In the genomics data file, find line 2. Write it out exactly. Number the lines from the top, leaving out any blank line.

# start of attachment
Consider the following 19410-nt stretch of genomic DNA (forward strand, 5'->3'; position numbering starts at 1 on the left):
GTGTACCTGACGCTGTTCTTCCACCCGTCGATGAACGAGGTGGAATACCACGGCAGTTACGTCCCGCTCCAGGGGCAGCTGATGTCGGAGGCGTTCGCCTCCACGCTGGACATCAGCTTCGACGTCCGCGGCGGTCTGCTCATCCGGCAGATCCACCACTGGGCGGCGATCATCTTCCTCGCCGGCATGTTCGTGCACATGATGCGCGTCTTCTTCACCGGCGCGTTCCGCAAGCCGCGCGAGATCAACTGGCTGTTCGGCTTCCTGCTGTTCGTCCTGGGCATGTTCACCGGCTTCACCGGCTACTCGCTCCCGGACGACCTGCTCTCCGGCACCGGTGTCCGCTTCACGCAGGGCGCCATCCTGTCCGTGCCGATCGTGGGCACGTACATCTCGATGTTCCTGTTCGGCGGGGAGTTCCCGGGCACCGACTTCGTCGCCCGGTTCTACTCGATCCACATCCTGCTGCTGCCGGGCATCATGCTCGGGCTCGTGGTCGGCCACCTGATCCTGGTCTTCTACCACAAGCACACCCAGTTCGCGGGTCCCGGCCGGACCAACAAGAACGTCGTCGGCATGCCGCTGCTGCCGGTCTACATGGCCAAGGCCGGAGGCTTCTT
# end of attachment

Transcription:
GTGTACCTGACGCTGTTCTTCCACCCGTCGATGAACGAGGTGGAATACCACGGCAGTTACGTCCCGCTCCAGGGGCAGCTGATGTCGGAGGCGTTCGCCTCCACGCTGGACATCAGCTTCGACGTCCGCGGCGGTCTGCTCATCCGGCAGATCCACCACTGGGCGGCGATCATCTTCCTCGCCGGCATGTTCGTGCACATGATGCGCGTCTTCTTCACCGGCGCGTTCCGCAAGCCGCGCGAGATCAACTGGCTGTTCGGCTTCCTGCTGTTCGTCCTGGGCATGTTCACCGGCTTCACCGGCTACTCGCTCCCGGACGACCTGCTCTCCGGCACCGGTGTCCGCTTCACGCAGGGCGCCATCCTGTCCGTGCCGATCGTGGGCACGTACATCTCGATGTTCCTGTTCGGCGGGGAGTTCCCGGGCACCGACTTCGTCGCCCGGTTCTACTCGATCCACATCCTGCTGCTGCCGGGCATCATGCTCGGGCTCGTGGTCGGCCACCTGATCCTGGTCTTCTACCACAAGCACACCCAGTTCGCGGGTCCCGGCCGGACCAACAAGAACGTCGTCGGCATGCCGCTGCTGCCGGTCTACATGGCCAAGGCCGGAGGCTTCTT